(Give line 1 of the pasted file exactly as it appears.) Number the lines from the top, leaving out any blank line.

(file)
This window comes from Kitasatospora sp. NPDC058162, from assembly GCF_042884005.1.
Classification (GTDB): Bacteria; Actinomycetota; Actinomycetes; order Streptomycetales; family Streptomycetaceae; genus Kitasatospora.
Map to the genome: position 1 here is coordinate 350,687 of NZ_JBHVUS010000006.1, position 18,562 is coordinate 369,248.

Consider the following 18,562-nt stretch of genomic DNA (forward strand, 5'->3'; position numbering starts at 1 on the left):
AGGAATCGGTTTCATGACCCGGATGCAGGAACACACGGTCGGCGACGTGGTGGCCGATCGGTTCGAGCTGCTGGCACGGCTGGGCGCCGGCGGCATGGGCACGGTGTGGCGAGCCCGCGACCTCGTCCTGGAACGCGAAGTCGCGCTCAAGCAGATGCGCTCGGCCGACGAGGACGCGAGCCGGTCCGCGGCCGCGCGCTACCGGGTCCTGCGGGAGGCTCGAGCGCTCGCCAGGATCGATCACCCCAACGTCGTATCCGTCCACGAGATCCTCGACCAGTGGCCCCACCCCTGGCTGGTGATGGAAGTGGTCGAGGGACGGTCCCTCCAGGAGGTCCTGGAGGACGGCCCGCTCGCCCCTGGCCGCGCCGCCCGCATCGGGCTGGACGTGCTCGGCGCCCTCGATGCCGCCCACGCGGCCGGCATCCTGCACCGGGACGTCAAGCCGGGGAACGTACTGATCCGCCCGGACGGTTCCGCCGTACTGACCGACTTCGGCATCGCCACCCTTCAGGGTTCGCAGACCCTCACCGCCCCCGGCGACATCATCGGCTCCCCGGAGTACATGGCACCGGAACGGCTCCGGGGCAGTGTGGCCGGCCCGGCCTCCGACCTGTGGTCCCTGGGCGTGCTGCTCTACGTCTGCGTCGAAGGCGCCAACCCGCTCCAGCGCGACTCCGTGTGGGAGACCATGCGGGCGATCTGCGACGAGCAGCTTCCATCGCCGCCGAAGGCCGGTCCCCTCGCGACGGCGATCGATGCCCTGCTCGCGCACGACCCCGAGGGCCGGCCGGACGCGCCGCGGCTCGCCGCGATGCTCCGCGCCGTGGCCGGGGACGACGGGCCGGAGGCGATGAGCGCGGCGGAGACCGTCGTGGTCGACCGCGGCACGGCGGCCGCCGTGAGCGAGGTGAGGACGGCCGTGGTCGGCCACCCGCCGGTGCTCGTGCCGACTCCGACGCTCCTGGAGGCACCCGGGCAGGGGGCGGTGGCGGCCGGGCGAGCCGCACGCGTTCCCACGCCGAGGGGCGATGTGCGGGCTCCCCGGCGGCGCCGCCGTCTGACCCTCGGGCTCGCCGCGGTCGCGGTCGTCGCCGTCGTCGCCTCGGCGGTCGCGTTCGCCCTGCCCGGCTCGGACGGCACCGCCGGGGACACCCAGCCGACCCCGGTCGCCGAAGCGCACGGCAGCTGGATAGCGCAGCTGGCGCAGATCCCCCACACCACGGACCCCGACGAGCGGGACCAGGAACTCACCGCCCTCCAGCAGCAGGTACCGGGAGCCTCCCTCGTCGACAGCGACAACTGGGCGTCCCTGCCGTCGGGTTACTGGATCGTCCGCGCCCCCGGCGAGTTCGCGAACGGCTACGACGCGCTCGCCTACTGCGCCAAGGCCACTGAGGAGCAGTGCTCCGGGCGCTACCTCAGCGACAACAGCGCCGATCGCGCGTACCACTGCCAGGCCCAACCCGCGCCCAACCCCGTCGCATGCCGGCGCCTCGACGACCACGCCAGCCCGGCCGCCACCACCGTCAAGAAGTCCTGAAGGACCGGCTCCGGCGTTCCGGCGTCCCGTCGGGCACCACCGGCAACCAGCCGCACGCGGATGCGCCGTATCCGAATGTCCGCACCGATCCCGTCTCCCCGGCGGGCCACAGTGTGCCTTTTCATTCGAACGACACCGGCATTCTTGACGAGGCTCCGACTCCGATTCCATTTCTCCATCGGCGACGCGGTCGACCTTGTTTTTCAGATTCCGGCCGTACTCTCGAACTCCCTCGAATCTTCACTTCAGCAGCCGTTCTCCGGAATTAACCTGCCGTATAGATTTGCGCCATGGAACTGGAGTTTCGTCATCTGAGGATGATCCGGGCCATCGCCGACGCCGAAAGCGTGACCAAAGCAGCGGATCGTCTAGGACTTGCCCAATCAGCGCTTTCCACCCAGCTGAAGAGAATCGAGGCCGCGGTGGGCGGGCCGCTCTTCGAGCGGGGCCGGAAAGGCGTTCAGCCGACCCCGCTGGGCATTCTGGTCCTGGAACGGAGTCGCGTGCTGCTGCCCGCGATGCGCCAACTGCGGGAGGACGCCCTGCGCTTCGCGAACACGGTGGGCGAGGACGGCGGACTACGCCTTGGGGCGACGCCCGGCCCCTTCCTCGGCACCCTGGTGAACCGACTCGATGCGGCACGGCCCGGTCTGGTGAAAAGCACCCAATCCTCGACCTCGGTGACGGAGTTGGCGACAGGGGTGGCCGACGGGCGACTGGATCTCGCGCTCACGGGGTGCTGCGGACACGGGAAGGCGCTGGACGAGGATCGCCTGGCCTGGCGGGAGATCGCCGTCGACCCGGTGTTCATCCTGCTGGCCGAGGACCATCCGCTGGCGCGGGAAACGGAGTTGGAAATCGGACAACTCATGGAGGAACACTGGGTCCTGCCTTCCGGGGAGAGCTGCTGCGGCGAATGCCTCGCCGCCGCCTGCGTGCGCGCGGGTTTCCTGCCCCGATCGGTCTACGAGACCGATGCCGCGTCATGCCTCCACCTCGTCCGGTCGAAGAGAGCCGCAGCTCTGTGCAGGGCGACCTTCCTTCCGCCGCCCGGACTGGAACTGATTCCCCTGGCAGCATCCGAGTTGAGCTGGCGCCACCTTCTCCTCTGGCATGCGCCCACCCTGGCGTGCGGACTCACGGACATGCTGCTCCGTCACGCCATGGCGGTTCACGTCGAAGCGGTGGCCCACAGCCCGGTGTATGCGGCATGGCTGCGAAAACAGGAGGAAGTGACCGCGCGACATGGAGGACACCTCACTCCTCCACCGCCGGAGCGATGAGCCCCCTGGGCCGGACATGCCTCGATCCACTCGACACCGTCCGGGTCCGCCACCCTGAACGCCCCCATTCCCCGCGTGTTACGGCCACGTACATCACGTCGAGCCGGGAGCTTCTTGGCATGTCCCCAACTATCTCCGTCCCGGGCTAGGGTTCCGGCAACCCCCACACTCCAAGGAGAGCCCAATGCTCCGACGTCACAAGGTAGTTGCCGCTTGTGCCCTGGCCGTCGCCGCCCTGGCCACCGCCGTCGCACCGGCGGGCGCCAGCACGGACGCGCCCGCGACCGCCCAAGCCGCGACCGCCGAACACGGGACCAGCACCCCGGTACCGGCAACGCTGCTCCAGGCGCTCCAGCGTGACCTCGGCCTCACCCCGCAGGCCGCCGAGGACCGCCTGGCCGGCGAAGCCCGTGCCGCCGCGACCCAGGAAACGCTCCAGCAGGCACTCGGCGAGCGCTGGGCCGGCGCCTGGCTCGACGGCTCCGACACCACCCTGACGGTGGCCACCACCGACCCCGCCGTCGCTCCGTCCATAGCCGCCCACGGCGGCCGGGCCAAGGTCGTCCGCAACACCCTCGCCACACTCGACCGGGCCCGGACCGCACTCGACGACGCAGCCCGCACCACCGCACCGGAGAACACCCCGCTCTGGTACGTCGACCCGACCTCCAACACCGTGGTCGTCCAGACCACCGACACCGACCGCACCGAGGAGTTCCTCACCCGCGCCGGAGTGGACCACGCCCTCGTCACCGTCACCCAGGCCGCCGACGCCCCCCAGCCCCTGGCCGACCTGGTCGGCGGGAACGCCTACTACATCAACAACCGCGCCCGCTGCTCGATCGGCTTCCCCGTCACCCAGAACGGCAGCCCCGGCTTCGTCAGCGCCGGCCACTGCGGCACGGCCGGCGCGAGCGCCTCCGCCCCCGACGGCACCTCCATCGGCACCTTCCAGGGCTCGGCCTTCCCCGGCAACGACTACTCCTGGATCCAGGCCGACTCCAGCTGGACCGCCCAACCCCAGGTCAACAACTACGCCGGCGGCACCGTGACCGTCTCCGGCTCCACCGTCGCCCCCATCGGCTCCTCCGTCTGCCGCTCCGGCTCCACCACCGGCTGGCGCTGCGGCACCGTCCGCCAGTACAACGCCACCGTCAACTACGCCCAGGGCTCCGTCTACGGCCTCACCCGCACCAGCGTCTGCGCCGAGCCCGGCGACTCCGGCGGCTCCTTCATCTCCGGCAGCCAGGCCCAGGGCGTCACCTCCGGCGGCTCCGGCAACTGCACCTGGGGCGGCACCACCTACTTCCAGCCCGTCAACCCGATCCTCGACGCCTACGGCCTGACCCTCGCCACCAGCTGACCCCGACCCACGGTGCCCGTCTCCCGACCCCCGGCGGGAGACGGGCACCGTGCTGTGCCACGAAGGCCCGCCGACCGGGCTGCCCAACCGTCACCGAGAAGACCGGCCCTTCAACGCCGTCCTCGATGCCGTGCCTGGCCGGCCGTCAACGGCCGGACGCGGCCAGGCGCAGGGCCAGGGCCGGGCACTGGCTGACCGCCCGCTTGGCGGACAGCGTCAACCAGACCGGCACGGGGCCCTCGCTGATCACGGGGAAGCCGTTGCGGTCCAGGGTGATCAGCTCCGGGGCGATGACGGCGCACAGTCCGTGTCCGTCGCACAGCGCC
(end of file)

This window comes from Kitasatospora sp. NPDC058162, from assembly GCF_042884005.1.